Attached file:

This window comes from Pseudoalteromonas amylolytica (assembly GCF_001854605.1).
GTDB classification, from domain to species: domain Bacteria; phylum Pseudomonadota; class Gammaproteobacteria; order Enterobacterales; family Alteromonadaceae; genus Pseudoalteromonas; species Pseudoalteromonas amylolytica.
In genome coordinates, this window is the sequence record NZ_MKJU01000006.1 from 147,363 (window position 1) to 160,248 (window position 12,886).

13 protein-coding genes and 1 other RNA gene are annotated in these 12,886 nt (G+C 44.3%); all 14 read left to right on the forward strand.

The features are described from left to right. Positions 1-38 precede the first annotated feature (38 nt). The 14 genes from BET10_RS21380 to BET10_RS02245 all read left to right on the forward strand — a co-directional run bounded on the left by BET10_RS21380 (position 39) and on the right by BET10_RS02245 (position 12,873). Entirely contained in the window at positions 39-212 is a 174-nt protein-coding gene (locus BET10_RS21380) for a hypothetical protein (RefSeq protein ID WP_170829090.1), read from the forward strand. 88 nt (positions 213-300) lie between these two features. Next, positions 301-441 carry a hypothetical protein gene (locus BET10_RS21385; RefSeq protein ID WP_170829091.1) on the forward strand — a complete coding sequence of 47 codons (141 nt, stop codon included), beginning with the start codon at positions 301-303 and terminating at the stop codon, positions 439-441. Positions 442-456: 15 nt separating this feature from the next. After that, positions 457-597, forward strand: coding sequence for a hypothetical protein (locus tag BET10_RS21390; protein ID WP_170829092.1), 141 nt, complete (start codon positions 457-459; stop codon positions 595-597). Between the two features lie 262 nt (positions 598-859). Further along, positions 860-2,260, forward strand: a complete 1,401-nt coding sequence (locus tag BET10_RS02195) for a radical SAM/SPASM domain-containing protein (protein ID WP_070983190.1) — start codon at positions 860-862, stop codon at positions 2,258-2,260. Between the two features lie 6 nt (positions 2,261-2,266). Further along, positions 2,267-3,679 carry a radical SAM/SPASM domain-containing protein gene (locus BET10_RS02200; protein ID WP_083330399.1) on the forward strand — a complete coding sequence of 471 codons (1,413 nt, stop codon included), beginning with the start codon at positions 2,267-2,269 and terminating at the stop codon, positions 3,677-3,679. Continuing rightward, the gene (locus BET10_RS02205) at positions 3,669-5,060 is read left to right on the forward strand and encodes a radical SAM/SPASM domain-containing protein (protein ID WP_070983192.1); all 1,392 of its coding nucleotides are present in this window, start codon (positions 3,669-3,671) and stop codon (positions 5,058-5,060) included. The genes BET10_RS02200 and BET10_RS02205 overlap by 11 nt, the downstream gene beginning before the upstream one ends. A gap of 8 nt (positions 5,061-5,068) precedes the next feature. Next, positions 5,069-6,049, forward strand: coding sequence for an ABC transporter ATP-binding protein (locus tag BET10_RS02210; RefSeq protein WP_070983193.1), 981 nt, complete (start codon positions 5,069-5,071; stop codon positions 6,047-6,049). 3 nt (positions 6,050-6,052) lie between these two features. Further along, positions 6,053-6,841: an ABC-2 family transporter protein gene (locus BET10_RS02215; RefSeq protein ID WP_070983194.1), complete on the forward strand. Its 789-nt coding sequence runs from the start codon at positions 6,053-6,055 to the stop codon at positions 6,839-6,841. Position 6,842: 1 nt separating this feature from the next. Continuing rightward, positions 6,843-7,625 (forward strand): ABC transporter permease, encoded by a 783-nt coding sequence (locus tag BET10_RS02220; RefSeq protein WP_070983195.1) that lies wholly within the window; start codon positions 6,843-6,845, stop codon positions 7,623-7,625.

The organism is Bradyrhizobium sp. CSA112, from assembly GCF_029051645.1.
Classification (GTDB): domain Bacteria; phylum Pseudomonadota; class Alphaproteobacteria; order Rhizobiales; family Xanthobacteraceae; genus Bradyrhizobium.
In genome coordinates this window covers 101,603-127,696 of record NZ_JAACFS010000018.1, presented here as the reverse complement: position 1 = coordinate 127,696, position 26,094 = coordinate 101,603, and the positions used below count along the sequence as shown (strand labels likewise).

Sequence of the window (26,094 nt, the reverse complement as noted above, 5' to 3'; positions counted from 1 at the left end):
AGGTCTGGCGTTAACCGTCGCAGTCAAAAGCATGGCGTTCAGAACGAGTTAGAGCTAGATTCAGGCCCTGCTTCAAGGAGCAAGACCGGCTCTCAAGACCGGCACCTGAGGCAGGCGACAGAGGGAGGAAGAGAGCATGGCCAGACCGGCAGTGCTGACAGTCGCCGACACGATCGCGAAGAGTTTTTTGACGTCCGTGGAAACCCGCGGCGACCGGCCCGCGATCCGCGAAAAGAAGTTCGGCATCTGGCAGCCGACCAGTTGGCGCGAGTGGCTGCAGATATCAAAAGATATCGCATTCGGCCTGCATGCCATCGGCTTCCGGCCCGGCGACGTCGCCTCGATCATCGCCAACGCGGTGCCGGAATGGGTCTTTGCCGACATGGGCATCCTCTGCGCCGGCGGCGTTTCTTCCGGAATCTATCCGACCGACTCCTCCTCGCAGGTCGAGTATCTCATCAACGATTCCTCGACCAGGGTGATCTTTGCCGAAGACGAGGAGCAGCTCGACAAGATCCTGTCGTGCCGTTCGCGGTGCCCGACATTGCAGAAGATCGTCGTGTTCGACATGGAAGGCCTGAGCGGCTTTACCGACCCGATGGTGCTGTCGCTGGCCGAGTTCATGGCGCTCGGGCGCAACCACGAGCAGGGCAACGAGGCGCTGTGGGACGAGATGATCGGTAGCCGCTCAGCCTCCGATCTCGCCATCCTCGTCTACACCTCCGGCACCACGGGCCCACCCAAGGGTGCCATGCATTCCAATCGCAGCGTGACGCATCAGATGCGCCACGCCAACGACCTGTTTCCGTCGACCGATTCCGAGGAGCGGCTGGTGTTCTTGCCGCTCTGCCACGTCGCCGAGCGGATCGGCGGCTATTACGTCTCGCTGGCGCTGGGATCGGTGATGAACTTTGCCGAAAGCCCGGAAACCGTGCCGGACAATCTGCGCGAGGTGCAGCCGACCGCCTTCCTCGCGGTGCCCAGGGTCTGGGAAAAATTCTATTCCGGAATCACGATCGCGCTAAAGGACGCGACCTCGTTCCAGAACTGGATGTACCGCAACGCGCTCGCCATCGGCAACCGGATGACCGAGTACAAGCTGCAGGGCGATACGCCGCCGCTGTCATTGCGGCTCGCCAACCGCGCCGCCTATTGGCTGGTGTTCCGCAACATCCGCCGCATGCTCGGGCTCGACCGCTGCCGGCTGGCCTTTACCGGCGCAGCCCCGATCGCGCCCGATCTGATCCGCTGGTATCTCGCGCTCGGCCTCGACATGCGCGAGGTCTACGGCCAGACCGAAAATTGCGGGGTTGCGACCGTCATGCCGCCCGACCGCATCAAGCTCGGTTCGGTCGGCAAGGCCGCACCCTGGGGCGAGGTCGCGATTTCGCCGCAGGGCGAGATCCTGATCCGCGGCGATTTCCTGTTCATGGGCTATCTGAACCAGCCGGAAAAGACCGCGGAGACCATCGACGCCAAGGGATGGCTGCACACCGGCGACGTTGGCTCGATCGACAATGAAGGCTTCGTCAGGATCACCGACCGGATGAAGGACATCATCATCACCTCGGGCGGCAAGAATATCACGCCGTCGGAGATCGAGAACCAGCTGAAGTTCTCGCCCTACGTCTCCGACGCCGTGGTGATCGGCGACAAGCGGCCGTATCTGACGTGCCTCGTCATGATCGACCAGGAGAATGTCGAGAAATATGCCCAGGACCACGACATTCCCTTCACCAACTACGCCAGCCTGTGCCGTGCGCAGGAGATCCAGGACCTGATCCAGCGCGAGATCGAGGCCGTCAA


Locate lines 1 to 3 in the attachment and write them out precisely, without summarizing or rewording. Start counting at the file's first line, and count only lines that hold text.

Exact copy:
This window comes from Pseudoalteromonas amylolytica (assembly GCF_001854605.1).
GTDB classification, from domain to species: domain Bacteria; phylum Pseudomonadota; class Gammaproteobacteria; order Enterobacterales; family Alteromonadaceae; genus Pseudoalteromonas; species Pseudoalteromonas amylolytica.
In genome coordinates, this window is the sequence record NZ_MKJU01000006.1 from 147,363 (window position 1) to 160,248 (window position 12,886).